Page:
For utility bills in a rental: Call the landlord to see how utilities are organized in the building. Some buildings use a portal to pay off utilities as a group, while others require the tenant to create individual utility accounts with third-party providers. The landlord can help you identify those for the person’s unit.
For utility bills in an owned property: Go through bank statements to identify any recurring payments to utility companies. This will enable you to list all active utility accounts: trash, electric, water, gas, heat, etc.
For credit cards and bank accounts: First, write all three of the credit bureaus (Equifax, Experian, and TransUnion) by certified mail to notify them of your loved one’s passing and to receive a full credit report. You will need to include certain documentation, including a death certificate. The credit report will allow you to identify any credit cards, mortgages, student loans, or vehicle loans the person had.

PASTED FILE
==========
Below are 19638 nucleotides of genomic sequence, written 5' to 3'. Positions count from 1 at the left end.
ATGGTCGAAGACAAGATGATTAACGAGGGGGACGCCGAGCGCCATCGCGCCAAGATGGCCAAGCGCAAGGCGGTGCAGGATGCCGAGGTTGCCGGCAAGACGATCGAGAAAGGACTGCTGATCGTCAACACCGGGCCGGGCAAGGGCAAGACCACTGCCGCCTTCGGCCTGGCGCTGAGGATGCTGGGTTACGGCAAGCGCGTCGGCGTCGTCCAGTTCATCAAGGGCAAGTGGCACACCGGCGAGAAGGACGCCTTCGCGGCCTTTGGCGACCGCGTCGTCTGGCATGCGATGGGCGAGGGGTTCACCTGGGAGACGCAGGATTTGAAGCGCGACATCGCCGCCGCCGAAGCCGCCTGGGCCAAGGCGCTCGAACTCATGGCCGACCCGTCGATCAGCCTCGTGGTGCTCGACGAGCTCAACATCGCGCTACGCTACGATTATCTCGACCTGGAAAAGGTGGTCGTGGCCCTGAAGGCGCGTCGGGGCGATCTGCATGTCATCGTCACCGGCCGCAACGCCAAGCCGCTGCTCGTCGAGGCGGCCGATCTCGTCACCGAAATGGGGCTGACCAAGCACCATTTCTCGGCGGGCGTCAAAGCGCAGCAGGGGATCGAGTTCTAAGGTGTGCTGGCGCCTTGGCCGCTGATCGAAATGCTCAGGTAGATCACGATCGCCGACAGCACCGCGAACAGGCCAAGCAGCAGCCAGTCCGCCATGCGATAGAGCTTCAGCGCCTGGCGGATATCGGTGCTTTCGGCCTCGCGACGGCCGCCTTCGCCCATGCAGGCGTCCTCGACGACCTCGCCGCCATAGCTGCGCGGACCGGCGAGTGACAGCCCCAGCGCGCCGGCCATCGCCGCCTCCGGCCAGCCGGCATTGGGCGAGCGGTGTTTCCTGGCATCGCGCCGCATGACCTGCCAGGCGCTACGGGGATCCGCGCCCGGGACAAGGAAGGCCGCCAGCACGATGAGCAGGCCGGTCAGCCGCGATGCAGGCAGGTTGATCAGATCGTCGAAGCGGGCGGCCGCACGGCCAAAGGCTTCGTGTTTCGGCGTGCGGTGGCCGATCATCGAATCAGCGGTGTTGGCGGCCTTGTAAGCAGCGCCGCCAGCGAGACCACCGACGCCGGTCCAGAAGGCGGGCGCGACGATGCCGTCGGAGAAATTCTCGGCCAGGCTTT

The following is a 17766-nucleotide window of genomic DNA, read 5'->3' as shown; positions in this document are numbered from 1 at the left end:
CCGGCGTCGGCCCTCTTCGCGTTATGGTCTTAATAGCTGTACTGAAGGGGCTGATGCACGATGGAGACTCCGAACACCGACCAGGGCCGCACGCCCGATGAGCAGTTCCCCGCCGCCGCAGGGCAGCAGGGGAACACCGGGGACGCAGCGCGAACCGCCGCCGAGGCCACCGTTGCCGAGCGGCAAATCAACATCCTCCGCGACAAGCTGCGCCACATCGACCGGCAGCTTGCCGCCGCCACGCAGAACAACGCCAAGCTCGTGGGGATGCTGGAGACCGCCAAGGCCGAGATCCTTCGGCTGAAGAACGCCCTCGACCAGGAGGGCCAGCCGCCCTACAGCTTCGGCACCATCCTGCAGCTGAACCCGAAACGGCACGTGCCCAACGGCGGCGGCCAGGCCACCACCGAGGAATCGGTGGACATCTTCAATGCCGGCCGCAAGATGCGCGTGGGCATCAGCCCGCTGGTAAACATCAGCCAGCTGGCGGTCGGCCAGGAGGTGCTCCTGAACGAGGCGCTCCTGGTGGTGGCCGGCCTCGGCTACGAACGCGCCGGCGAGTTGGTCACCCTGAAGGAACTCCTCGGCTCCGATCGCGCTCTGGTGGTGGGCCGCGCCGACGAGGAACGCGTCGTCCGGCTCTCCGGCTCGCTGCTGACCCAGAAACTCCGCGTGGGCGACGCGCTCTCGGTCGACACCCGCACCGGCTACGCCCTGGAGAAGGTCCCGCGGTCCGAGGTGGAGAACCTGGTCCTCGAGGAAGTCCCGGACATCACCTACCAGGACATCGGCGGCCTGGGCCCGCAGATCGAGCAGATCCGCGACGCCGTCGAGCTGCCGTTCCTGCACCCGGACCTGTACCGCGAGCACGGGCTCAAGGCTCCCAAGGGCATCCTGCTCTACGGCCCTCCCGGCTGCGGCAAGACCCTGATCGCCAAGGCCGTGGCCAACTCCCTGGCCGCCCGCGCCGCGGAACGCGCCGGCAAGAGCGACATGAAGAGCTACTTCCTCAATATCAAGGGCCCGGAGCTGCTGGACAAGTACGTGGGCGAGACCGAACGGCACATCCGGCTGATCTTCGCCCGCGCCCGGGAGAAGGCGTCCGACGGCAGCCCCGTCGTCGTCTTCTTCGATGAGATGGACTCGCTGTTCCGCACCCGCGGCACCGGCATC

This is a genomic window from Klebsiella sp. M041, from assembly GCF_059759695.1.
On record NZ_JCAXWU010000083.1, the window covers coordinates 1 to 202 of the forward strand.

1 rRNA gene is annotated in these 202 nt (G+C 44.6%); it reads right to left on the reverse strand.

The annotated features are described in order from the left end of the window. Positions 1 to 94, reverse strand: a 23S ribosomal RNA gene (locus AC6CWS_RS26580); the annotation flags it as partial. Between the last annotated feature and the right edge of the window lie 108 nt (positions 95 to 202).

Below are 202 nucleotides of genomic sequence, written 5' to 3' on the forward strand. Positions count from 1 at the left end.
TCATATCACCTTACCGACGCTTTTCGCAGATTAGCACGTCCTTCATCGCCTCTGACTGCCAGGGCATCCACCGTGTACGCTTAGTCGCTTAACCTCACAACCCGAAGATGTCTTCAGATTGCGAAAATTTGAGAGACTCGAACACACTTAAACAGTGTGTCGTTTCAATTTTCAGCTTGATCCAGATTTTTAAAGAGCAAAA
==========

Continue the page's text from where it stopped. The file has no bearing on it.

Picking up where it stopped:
After gathering all the information regarding your loved one’s bills, the next step is to map out a payment schedule. This will help you tackle one bill at a time and not overwhelm yourself with unnecessary stress.
Not only will knowing the payment due dates allow you to stay organized and calm, but it will also provide you with some visibility as to what the cancellation dates are for accounts that no longer need to remain active.
Once you have located all the accounts, identify where the money to pay the bills will come from. If your loved one was financially independent, all their assets, including financial ones, became part of their estate at the time of their passing, and the estate is typically responsible for paying off bills.